Dr. Nirav Shah, Maine CDC director, said in an interview with the Press Herald that social clubs are licensed similar to restaurants, but that they are a “hybrid” with similarities to bars and restaurants. Bars remain closed in Maine because of their links to super-spreading events in other states, while the state permitted restaurants to reopen this summer after being shuttered this spring.

“Structurally, social clubs are a lot more similar to an Applebee’s,” Shah said. “They are viewed as restaurants that happen to serve alcohol, that’s how they’re licensed and that’s how we think of them.”

He said the social club outbreaks are an example of how higher levels of disease within a community can lead to outbreaks.

“It raises the concern that what we are seeing could lead to exponential growth,” Shah said, referring to not just the social club outbreaks but outbreaks throughout York County. “We could have an explosion of cases, that’s why this is deeply concerning.”

While an Aug. 31 funeral reception at the Sanford American Legion is believed to be the source of that outbreak, the others are still under investigation. Shah said he does not know to what extent the social clubs have followed the rules, which include 6 feet between tables and customers, restrictions on how many people can be in the restaurant, typically 50 or fewer, and requiring employees to wear masks and customers to wear masks when they are not sitting down eating or drinking.

If the rules are followed that would reduce some risk, but not eliminate all risk from indoor dining, Shah said.

The U.S. CDC recently released a study that showed a correlation between restaurant dining and those who had contracted COVID-19. Those who had contracted COVID-19 were twice as likely to have eaten at a restaurant within the previous 14 days compared to those who did not dine out.

Dr. Michael Mina, an assistant professor of epidemiology at Harvard University, said he sees the U.S. CDC restaurant study as an example of the types of populations being surveyed rather than saying much about the inherent risks of restaurants.

“Those who are going to restaurants (indoors) during a pandemic are probably also more willing to engage – in the context of COVID-19 – other risky behaviors,” Mina said.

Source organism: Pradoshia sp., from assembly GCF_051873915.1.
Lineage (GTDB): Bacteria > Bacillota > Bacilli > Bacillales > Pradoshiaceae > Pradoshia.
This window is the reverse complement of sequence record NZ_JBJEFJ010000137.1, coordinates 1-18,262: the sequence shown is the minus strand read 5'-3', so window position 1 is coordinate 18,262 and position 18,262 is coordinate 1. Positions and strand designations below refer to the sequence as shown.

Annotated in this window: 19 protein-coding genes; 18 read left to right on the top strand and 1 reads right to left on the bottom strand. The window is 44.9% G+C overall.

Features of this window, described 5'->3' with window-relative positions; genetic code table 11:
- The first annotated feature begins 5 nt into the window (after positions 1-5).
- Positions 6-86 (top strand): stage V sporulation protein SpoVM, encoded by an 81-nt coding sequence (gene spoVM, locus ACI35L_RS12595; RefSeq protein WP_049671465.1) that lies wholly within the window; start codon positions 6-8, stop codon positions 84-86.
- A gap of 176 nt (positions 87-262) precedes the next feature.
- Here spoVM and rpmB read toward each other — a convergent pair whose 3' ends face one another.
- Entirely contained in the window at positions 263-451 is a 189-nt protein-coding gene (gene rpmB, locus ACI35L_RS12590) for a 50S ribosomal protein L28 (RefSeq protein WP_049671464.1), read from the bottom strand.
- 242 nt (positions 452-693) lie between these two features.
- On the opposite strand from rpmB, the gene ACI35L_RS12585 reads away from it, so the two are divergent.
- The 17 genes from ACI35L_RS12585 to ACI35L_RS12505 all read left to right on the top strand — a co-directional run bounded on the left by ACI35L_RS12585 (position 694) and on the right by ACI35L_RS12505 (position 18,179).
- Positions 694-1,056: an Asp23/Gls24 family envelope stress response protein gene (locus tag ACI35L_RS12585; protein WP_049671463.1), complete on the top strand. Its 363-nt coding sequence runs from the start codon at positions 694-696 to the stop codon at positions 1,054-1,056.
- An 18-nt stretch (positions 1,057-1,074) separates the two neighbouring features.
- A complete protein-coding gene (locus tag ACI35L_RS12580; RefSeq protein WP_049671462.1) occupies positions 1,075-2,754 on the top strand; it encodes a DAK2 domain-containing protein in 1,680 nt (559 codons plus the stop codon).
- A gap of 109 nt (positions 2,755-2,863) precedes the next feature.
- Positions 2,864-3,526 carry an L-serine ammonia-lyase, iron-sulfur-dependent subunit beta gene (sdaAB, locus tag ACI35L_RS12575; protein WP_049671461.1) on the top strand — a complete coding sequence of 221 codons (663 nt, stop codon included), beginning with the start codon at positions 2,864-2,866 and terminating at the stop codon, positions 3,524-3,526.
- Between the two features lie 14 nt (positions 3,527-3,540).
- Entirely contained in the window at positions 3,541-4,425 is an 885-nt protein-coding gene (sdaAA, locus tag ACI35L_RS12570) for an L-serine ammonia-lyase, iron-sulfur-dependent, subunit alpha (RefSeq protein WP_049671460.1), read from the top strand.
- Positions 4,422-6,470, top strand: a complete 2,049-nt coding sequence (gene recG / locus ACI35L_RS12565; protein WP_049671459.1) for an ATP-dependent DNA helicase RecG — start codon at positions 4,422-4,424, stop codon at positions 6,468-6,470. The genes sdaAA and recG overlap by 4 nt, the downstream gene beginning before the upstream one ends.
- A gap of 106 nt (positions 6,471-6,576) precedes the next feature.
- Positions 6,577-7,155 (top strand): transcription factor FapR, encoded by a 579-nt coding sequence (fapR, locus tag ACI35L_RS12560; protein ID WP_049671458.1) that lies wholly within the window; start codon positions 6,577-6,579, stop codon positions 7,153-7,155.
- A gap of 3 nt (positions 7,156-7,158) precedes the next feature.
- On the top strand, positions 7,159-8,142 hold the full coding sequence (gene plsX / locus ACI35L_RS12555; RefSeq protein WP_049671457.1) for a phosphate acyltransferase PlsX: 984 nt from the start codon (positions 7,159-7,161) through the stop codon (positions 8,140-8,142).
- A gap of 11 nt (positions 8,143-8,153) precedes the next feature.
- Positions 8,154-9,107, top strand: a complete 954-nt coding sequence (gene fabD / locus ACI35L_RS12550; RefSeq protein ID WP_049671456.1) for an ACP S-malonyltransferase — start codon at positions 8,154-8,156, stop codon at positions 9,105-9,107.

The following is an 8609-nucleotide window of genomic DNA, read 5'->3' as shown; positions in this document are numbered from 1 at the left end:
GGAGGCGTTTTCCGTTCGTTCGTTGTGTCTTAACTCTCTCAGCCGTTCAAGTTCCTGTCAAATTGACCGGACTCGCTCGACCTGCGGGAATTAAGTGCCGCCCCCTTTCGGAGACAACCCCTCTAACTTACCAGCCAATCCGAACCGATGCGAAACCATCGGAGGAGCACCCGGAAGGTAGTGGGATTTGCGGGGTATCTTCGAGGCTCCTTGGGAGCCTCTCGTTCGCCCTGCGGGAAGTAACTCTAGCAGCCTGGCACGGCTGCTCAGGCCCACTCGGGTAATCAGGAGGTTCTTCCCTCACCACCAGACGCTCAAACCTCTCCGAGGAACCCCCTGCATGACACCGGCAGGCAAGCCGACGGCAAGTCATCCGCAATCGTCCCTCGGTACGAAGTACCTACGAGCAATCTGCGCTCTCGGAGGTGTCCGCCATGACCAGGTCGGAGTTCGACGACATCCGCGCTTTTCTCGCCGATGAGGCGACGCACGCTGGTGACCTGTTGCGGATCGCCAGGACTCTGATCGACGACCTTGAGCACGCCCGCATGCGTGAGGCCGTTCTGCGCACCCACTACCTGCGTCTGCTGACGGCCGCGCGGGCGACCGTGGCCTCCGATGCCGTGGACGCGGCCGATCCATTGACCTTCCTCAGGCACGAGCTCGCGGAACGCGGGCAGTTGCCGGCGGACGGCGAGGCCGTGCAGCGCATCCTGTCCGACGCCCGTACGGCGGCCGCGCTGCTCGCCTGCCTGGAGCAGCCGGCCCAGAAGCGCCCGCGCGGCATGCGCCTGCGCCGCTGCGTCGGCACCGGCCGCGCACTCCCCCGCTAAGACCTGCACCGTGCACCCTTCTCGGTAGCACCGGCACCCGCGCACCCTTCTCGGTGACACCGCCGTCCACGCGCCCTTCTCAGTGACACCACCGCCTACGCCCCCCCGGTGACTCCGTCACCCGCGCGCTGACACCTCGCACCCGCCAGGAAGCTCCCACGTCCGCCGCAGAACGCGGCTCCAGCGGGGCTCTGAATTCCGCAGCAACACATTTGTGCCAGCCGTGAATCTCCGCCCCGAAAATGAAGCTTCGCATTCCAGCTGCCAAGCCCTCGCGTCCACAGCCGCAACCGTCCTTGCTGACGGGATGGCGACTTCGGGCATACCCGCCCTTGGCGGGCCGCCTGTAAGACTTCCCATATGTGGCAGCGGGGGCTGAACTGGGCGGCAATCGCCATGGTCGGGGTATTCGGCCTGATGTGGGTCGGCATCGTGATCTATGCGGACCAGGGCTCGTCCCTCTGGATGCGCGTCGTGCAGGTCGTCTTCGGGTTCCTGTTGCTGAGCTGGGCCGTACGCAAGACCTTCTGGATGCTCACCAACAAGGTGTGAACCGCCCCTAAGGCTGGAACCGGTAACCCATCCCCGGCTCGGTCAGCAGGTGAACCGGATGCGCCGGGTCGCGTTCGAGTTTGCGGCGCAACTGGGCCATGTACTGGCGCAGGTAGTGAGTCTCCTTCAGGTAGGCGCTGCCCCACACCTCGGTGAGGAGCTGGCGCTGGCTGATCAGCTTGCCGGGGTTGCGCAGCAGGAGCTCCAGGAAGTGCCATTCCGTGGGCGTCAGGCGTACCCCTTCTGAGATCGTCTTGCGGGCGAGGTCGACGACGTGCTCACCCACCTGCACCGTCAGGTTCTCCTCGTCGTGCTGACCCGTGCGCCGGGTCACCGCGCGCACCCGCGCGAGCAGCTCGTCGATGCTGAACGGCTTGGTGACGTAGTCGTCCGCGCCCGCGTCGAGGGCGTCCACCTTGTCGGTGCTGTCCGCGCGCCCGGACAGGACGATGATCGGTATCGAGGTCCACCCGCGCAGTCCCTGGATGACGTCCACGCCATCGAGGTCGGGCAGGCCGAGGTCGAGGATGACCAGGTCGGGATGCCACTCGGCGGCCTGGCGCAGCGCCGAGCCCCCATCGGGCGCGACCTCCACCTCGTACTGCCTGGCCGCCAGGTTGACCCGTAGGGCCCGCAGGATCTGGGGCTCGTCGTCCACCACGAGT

He also said while he doesn’t know about social clubs in particular, places where customers socialize more like a bar, with people wandering around the facility and mixing with other groups, are more risky than a traditional sit-down restaurant. Fewer people socializing means the risk of transmission is lower, he said.

“At restaurants, people are sitting at a particular table, it’s more organized and there’s not as much mixing among groups of people as there would be at bars,” Mina said.

Hospitalizations for COVID-19 have been gently but steadily increasing over the past two weeks at medical centers in York and Cumberland counties, with Southern Maine Health Care Medical Center in Biddeford seeing its busiest week since late June.

SMHC, York County’s largest hospital, had an average of three confirmed COVID-19 inpatients for the week ending Thursday and 1.1 the week before. This trend, which followed multiple outbreaks in the area, followed two months of relative quiet, with only an occasional inpatient. York Hospital has had a COVID-19 inpatient each day since Monday after going 12 days without any.

Maine Medical Center, which has cared for nearly half of all those hospitalized with COVID-19 statewide since the start of the pandemic, had its busiest week since early July, with an average of 5.1 COVID-19 inpatients per day, and 3.4 the previous week. Its average daily patient load had fallen to under 2 in the second half of August.

Portland’s other major hospital, Northern Light Mercy Hospital, had one such a patient each day this past week, after going 22 days without one. But hospitals in the rest of the state were generally quiet, including major hospitals in Lewiston, Bangor and Augusta.